Enhancing supervision in the banking sector: A review of the Draft Banking (Penalties) Regulations, 2024

The Central Bank of Kenya recently published the Draft Banking (Penalties) Regulations, 2024, whose defining features are a marked departure from the Banking (Penalties) Regulations, 1999 which they will be seeking to repeal. In this article, we highlight some noteworthy features that the Proposed Regulations will introduce.

Key features


Enhanced penalties


The Existing Regulations provide that any institution or person who fails or refuses to comply with any directions given by the CBK under the Act shall be liable to a penalty not exceeding KES 1 million in the case of an institution, or KES 100,000 in the case of a natural person. There is a further provision to the effect that the relevant Cabinet Secretary may prescribe additional penalties not exceeding KES 10,000 in each case for each day or part thereof if such a failure or refusal continues. The penalties prescribed by the Existing Regulations are limited in nature, especially because of their blanket application to all violations with little variation.


The Proposed Regulations, on the other hand, provide specific penalties for specific violations. The penalties range from KES 2 million to KES 20 million for artificial persons and KES 1 million for natural persons. This represents a case of widened scope of violations and enhanced penalties.


Assessment of violations


The Existing Regulations do not describe with much detail the processes of assessing violations and imposing penalties. They simply state that when the CBK becomes aware of the violations, the next step is for it to review all the available information and advise the relevant institution of its findings before making a decision to assess penalties. Additionally, they provide for an allowance for rectification of the violations by the parties committing the offences.


The Proposed Regulations detail how violations will be assessed. Notably, they expressly incorporate the principles of natural justice. This manifests primarily through the right to be heard, which is granted to any institution that is suspected of a violation. In a scenario where the CBK suspects violation by an institution or a person, it will be required to issue sufficient notice of the violation and invite the person or institution to show cause why a penalty should not be imposed. The notice must contain a description of the facts or circumstances that constitute the violation, the direction which was not complied with, the period when the violation is suspected to have occurred, and the evidence relied on by the CBK to suspect the violation, among other things.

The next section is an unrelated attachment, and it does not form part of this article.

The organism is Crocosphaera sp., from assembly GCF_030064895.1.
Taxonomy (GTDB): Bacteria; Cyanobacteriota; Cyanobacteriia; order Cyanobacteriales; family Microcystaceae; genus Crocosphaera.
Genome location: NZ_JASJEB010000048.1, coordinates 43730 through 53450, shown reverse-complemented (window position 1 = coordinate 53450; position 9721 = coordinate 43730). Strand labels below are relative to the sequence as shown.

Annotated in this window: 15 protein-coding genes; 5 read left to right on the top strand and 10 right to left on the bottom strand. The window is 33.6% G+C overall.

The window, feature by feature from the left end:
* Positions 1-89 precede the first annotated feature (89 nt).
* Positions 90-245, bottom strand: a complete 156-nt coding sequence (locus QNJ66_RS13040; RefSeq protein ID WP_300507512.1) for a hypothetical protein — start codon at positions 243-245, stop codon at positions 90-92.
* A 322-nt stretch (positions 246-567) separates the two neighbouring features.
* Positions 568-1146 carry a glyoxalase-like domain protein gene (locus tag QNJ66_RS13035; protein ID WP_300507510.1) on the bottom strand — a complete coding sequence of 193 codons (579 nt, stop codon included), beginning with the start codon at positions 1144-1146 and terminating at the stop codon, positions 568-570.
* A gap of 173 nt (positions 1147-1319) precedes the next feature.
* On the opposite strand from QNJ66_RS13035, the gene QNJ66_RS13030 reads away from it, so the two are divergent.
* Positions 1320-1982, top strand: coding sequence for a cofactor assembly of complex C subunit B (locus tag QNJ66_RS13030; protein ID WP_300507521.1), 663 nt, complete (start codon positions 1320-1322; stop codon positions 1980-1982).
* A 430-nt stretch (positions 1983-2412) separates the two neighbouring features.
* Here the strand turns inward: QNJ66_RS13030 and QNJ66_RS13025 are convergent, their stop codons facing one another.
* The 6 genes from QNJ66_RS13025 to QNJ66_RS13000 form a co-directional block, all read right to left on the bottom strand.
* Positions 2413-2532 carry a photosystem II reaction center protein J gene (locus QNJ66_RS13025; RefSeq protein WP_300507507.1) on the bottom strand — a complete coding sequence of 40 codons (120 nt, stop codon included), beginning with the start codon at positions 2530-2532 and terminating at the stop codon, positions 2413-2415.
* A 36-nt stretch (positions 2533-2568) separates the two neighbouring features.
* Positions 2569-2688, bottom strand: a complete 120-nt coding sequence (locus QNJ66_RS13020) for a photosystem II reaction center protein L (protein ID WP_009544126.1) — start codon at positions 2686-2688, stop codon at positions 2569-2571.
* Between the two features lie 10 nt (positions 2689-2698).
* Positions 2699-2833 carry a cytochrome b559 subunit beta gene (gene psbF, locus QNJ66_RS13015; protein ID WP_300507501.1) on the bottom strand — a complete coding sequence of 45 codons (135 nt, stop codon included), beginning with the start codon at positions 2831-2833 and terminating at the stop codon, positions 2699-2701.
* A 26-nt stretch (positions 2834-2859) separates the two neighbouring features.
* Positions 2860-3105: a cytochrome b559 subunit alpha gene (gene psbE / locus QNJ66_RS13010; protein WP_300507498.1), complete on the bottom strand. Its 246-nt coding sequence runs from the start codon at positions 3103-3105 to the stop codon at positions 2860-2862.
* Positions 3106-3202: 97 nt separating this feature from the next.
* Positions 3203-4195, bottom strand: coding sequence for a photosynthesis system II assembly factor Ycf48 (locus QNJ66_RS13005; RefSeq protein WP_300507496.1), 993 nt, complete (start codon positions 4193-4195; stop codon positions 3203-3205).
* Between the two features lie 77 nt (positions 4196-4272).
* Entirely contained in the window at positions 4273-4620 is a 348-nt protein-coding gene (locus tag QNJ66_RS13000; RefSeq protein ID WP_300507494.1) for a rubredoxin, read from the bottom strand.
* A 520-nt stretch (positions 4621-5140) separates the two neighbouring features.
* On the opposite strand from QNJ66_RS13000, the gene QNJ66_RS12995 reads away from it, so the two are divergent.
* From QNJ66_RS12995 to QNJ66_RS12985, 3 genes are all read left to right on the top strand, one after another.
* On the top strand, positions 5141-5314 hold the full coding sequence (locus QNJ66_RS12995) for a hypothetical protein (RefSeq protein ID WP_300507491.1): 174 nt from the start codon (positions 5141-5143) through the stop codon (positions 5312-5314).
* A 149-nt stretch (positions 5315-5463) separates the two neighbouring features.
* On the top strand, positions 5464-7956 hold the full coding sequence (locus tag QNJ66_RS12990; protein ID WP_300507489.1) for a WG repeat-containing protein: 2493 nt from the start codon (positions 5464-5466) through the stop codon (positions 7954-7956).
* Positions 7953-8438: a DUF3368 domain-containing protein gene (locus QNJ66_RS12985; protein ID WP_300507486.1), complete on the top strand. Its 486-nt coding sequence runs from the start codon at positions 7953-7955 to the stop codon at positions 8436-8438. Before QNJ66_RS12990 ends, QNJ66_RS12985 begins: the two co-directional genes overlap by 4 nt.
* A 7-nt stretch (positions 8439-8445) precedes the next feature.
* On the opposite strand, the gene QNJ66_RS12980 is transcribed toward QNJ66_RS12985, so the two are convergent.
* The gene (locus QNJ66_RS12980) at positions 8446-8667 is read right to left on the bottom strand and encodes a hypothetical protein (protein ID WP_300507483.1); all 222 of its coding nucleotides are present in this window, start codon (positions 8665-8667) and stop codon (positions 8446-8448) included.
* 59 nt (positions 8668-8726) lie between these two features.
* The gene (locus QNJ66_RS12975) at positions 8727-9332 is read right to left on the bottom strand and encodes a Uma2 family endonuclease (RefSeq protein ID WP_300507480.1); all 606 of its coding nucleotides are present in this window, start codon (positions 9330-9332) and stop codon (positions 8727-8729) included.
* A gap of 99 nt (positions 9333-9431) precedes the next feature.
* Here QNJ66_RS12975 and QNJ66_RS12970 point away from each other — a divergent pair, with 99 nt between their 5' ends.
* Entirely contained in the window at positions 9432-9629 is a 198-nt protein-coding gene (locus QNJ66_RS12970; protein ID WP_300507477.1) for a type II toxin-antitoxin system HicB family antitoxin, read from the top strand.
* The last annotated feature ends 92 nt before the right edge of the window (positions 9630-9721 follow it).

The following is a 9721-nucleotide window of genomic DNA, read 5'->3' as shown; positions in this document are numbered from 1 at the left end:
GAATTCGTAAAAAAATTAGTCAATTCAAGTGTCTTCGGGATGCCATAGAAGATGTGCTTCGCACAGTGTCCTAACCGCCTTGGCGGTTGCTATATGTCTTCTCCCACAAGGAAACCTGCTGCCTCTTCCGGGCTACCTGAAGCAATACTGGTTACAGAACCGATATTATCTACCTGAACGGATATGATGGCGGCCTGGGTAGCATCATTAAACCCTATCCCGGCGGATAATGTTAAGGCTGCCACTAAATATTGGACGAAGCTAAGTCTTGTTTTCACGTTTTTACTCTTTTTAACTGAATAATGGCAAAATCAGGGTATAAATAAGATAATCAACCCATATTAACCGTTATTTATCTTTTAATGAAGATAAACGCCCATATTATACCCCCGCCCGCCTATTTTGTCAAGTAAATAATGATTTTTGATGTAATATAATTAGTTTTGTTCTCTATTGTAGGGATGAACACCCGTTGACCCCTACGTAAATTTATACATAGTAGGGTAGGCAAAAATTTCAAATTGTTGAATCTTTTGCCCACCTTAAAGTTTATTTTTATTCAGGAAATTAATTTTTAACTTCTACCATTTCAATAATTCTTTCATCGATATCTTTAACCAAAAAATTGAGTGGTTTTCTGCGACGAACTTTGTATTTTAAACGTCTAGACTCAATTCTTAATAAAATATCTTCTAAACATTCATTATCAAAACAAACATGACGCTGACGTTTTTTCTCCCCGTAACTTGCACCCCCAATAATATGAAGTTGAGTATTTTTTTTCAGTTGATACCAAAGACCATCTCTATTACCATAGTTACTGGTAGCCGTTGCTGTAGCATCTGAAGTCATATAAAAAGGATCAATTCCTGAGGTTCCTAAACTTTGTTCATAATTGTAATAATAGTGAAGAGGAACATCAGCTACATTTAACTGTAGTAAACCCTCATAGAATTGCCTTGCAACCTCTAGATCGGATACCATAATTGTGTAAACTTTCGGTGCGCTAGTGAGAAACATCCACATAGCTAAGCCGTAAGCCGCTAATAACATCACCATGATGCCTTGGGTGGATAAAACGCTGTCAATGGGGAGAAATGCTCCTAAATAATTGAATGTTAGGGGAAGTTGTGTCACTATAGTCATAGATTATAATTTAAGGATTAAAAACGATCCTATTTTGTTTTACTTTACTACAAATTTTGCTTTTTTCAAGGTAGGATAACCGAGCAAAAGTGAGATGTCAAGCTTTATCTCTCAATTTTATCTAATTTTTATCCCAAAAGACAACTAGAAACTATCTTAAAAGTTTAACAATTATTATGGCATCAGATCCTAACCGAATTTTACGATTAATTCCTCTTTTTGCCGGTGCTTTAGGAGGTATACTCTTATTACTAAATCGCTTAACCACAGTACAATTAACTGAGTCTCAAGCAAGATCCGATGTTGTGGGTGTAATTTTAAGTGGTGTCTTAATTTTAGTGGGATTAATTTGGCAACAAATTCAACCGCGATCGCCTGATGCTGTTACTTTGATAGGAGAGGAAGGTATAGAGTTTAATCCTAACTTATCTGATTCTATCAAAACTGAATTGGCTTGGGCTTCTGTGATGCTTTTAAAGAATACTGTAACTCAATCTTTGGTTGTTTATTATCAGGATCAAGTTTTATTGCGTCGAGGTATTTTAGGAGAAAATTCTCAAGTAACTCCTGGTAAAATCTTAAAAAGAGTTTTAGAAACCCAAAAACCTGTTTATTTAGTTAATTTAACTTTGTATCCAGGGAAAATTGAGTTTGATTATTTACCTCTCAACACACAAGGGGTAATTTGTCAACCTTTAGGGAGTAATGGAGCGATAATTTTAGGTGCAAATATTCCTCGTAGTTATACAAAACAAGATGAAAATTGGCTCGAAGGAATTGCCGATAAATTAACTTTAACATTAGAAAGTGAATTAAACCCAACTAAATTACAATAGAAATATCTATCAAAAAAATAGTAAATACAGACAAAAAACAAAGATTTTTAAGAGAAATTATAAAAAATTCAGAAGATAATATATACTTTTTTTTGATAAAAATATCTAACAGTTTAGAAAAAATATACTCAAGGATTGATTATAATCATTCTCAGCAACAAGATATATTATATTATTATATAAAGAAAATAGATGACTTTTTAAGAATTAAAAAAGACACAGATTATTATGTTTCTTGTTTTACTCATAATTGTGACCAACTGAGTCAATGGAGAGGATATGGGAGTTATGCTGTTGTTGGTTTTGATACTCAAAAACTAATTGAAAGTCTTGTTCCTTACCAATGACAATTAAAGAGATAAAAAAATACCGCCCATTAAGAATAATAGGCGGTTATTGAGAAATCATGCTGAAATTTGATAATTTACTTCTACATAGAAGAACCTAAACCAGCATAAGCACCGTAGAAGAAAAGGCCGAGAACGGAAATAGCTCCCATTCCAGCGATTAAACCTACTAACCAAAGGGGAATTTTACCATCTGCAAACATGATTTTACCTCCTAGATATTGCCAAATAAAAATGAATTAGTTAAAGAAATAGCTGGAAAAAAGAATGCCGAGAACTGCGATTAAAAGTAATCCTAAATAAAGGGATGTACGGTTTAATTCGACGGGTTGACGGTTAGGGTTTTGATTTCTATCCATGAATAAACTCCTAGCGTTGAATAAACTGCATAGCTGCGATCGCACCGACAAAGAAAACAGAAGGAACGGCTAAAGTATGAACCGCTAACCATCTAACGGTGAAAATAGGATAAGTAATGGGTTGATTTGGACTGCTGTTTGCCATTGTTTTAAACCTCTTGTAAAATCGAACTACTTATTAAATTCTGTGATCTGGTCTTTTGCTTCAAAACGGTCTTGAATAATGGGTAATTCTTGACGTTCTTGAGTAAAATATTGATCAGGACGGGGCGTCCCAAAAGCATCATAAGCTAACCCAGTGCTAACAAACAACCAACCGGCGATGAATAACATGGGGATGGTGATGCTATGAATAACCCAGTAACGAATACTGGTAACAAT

The Proposed Regulations also necessitate that an affected institution or person should make a verbal or written response within the time frame provided in the notice and attach any relevant evidence. Upon receipt of the response, the CBK is to carry out an assessment of the suspected violation and within 30 days determine if a penalty is payable and the exact amount to be paid. The CBK is then required to notify the institution or person of the outcome and specify the penalty, if any, and the period of payment.


Penalty considerations and review processes


While the Existing Regulations do not outline the considerations taken by the CBK when imposing penalties and a review process, the Proposed Regulations delve into various factors at length. Some of the proposed considerations to be made during the imposition of penalties include:


  • whether a violation is committed by an institution or not;
  • the nature of the direction which has been violated;
  • the severity of the violation;
  • the benefit that may have derived from the commission of the violation; and
  • the financial loss likely to be suffered by depositors, creditors or shareholders of the institution or person who committed the violation.


An institution or person who is dissatisfied by a decision of the CBK will,

under the Proposed Regulations, be able to submit to it a written request for review. Such a request is to be made within 14 days from the receipt of a decision. The CBK is then required to decide on the review request within 30 days, notify the applicant and outline the reasons for the decision. A person or institution that is further aggrieved by the decision may appeal to the High Court.



If they are enacted, the Proposed Regulations will be a significant milestone in the effective regulation of the banking sector. With the new approach of imposing specific and enhanced fines for different kinds of offences, financial institutions are likely to tread cautiously and make concerted efforts to comply with relevant banking laws. It is also advantageous to all stakeholders that the Proposed Regulations expressly provide the mechanisms through which violations will be assessed going forward, the factors to be considered when imposing penalties, and the steps to be considered by the affected parties when requesting a review.



Read the original publication at Cliffe Dekker Hofmeyr

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